Estrada’s excellent effort revives Blue Jays and ALCS
TORONTO — Here’s to Marco Estrada for saving David Price, the Blue Jays, the American League Championship Series and maybe even life itself.
Ah, it’s only baseball. But thanks to Estrada’s performance Wednesday, the Jays fought off elimination, preserved Price for Game 6 and brought drama to a series that appeared set for an untimely demise.
I’m not saying the Jays are going to rally from a three-games-to-two deficit — in fact, they now should regret going 1-4 after clinching the AL East and blowing home-field advantage to the Royals for this series.
But Price will start Game 6 against Yordano Ventura — and if necessary, Marcus Stroman will pitch Game 7 against the international man of mystery, Johnny Cueto.
I would argue that both matchups favor the Jays, though Friday is a night game, preventing Price from taking advantage of the late-afternoon shadows the way he did for six innings at Kauffman Stadium in Game 2.
In any case, this discussion isn’t even taking place without Estrada’s 7 2/3 brilliant innings Wednesday in the Jays’ 7-1 victory. Manager John Gibbons uttered one word to the right-hander when he came to the mound to remove him:
Before the game, Gibbons had said he would not hesitate to use Price in relief for the second time this postseason if necessary. Aaron Loup was still away from the team due to a family emergency, leaving the Jays without a lefty in their bullpen — and righties Liam Hendriks and Mark Lowe were unavailable after getting extended in the Jays’ 14-2 loss in Game 4.
In fact, Gibbons sounded as if Price would be a central part of his strategy, along with the Jays’ most trusted relievers, rookies Aaron Sanchez and Roberto Osuna. If Price entered and the Jays won, the plan was for Stroman to start Game 6 on three days’ rest (gulp), with Price likely coming back in Game 7 (gasp).
Sure enough, Gibbons had Price warming in the sixth, even after the Jays took a 5-0 lead. The manager, remember, had inserted Price with a 7-1 lead in Game 4 of the Division Series, knowing that he had Stroman for Game 5, seemingly preferring Stroman for Game 5. The risk this time was greater: Using Price for 50 pitches in the DS only cost the Jays a chance to bring him out of the bullpen in the clincher. Using Price on Wednesday would have compromised Gibbons’ rotation for the rest of the series.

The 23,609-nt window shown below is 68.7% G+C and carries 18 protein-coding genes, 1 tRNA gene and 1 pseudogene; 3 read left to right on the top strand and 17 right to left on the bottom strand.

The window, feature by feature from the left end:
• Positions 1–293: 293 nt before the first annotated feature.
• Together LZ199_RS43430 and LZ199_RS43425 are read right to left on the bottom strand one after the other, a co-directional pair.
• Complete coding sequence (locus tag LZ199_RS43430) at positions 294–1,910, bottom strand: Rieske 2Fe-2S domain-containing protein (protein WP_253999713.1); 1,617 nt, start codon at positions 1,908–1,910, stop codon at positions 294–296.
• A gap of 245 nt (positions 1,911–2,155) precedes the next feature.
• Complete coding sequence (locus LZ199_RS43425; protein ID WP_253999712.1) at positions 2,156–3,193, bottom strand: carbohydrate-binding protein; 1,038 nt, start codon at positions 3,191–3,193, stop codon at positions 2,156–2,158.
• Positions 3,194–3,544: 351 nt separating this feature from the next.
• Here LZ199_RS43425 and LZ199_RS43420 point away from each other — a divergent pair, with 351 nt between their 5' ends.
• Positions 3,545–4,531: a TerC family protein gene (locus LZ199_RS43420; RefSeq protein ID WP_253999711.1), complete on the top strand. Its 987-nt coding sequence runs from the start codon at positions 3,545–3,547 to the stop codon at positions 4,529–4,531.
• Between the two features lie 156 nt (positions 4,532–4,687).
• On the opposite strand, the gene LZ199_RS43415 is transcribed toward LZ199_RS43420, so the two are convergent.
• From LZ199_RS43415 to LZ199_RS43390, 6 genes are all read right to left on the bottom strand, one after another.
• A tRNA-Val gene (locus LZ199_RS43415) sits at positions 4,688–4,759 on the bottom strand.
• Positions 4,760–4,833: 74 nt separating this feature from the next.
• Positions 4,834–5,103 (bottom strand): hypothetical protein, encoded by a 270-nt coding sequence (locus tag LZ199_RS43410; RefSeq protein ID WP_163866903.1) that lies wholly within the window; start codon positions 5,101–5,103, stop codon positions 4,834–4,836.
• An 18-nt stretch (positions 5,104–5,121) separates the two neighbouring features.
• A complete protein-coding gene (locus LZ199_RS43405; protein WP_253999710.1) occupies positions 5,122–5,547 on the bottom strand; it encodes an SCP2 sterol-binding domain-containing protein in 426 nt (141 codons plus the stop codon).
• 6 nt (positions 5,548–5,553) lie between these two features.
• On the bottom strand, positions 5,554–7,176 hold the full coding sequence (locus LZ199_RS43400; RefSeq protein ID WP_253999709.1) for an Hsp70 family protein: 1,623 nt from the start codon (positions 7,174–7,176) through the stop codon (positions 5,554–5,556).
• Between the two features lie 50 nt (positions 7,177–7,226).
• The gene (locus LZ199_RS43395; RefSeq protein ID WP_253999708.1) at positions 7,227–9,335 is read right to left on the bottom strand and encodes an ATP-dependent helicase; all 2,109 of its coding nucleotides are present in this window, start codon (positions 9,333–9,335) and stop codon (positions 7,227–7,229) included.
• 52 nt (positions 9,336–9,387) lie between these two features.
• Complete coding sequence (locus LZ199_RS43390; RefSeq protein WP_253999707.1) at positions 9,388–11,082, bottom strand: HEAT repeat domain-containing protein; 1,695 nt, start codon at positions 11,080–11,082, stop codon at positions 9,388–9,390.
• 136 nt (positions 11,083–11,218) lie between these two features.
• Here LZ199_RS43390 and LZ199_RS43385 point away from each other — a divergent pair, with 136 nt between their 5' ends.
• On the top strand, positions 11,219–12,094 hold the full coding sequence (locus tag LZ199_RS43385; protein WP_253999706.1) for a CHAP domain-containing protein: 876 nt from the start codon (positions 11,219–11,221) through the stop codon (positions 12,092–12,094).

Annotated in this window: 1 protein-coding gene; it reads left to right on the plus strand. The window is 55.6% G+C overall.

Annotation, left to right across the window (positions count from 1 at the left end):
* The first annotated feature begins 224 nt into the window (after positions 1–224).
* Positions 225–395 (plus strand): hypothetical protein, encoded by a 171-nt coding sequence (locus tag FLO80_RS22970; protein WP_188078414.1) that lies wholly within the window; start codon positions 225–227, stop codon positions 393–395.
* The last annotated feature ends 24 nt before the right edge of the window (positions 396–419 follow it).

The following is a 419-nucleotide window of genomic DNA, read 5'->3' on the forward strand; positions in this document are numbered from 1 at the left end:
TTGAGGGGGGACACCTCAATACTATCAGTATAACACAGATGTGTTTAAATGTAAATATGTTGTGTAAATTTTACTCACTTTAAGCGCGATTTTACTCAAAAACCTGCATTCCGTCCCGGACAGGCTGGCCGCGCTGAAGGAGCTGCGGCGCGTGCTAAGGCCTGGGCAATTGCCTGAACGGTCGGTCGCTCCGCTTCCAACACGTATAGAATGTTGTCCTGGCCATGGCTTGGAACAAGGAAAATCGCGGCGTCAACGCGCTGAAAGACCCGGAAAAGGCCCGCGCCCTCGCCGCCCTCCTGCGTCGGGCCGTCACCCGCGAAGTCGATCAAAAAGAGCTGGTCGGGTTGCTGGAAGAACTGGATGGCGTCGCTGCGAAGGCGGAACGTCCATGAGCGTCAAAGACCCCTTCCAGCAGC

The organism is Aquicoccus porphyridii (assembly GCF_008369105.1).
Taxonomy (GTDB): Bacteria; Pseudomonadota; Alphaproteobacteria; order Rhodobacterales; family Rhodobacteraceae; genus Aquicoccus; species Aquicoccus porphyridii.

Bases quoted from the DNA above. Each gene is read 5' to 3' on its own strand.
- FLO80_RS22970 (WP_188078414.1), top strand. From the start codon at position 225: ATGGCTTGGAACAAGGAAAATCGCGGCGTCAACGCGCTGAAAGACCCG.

Estrada, though, had allowed two flyballs to the warning track in the top of the sixth, putting Gibbons on alert. “That’s what you look for out of Marco, because he’s a flyball guy,” Gibbons said. “When they get him, it’s usually home runs. That got my attention a little bit.”
Gibbons said he would have summoned Price if the Jays had put two runners on instead of one for Eric Hosmer in the seventh. Hosmer went 0 for 3 against Estrada in Game 1, but is 4 for 5 against him lifetime in the regular season.
I know, I know — the Jays’ win probability at that point was high, and going to Price might have been overkill, especially considering the potential impact on Games 6 and 7.
But Gibbons, as in the DS, was taking no chances, not in the hitter-friendly Rogers Centre.
Estrada pitched so well that Gibbons feared that the veteran would take a 1-0 lead into the ninth, potentially leaving the Jays with an all-or-nothing decision that inning on Price.
“It was different than the time in Texas,” Gibbons said. “In Texas, he was up the night before a couple of times. I said the next day that we can’t do that again.
“If things had gotten hairy in the ninth inning, he would have been the guy to come bail us out. He had sat down. But it would have been desperate times.”
The mere fact that Price got “hot” could be viewed as an unnecessary exertion, but the pitcher skipped his normal bullpen session on Monday and the teams will not resume play until Friday. Price, who has maintained all postseason that his arm bounces back quickly, predicted that he will be fine.
In the end, what exactly was Gibbons supposed to do? Imagine if the Jays had lost while saving Price for a Game 6 that never happened. The criticism of Gibbons would have resonated throughout Canada — and been entirely justified.
Estrada prevented such a conversation from taking place — Estrada, who allowed a major-league high 29 homers in 2014, arrived from the Brewers in a trade for first baseman Adam Lind and opened the season in the Jays’ bullpen.
He saved Price, saved the Jays, saved the ALCS.
To quote his manager, “Wow.”